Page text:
I used the rice cooker for convenience because my Zojirushi has the “Mixed Rice” setting; the rice is also cooked in homemade dashi, with the standard soy sauce, mirin and sake seasoning (3-2-1 ratio which works very well – always adjust according to your own taste).

My “hybrid” version (that’s what my friend “mydoctorgreen” called it) tries to retain the nuance of the original concept, keeping things simple without over-seasoning, just adding another layer of flavor to enhance and showcase the star ingredient, the matsutake.  The chanterelle also did not overpower and they co-existed together harmoniously.

Important notes: Remember the guanciale is a little salty so factor that in when tasting.   The rice should be cleaned and soaked prior to cooking; because you are adding mushroom, reduce the water (my experience at least 1/4 less liquid) and the guanciale should be removed before serving.  This mushroom rice simple recipe should work well with shimeji and maitake mushrooms also, be adventurous and experiment.

It tastes as good as it looks (OO).

My source for Matsutake mushroom in Vancouver: Fujiya Japanese Food Store on Clark Drive (East Vancouver).


Japanese Oden with Umeboshi flavoring – Recipe adapted from Masa’s ABC Cooking

My Japanese friends taught me how to make oden a long time ago without any specific recipe; just like any regular home cook/hobby chef, sometimes we just make something “on the fly” based on our existing knowledge.  When I try to make a new dish, I like to research a few recipes, apply my own skills and tweak things to our tastes, hence the creation of “hybrid” food (like my cauli-niku-jaga).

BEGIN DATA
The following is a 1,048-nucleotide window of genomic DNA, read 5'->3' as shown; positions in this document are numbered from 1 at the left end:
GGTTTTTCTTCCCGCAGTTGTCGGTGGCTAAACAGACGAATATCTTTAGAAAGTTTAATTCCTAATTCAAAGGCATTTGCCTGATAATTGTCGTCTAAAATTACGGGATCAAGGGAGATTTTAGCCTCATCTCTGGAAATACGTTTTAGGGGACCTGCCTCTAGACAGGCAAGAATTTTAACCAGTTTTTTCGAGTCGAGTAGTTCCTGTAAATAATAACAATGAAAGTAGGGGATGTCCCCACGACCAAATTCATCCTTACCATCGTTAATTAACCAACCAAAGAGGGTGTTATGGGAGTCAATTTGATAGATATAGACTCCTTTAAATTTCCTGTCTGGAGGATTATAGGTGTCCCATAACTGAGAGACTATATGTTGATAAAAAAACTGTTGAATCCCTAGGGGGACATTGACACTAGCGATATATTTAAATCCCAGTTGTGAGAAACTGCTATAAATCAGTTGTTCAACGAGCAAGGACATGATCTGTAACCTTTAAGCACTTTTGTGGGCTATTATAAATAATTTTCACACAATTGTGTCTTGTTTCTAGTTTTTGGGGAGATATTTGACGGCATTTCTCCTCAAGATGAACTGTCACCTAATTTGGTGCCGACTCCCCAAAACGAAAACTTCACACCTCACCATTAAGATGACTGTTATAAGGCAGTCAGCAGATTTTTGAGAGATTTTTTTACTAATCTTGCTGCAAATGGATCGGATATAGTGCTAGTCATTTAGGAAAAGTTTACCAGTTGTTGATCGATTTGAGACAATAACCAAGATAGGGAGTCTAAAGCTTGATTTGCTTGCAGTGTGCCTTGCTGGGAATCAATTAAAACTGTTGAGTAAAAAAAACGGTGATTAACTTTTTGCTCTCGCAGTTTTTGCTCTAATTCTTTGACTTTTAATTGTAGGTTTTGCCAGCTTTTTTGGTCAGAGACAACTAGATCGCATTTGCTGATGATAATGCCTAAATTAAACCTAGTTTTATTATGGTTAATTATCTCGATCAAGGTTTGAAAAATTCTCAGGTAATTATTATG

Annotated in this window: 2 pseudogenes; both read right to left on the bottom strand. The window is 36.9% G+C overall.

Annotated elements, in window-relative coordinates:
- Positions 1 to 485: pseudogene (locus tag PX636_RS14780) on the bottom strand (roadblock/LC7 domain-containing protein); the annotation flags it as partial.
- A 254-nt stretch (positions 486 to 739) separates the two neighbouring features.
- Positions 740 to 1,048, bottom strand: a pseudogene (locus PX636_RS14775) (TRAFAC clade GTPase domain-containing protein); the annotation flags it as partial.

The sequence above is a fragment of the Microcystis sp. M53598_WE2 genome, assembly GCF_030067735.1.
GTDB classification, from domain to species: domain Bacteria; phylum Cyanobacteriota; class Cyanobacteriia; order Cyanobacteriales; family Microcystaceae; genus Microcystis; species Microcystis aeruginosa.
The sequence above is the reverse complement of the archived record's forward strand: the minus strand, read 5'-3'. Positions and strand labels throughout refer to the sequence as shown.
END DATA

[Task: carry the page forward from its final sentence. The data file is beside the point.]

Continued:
I don’t get to make oden very often at home because my husband somehow must have experienced a childhood episode which may have scarred him for life, he finds the idea of having oden repulsive.    Well that being said, I would cook it for myself when he happens to be away on business trips (Ha ><). The most recent creation happened a couple weekends ago when my friends came over for a gathering.

Recently I have been watching Chef Masa’s channel quite a lot; been busy comparing and tweaking my own recipes, learning new tips and applying new techniques.  Changes are also made according to our preference and dietary needs!  The more I study about cooking, the more I love it.

This is what I truly love to do during my down time at home.

I highly recommend you to watch his original video for wonderful cooking tips and methods.

This dish is really great for cold weather and the recipe is good for 2 people, be sure to try it out this winter!

Ingredients and Preparation for Soup base: 500 ml homemade dashi, 2 Tablespoons Sake, 1-2 Tablespoon Mirin (I used 2), 1/2 to 1 Tablespoon tamari (*my preference, use regular soy and don’t add too much because it will darken the soup), 1 teaspoon sugar (**I used coconut palm sugar) and 1/2 teaspoon sea salt.  

Add all the above ingredients in this particular order to the claypot (Japanese donabe), taste and adjust accordingly.

Oden Ingredients and Preparation: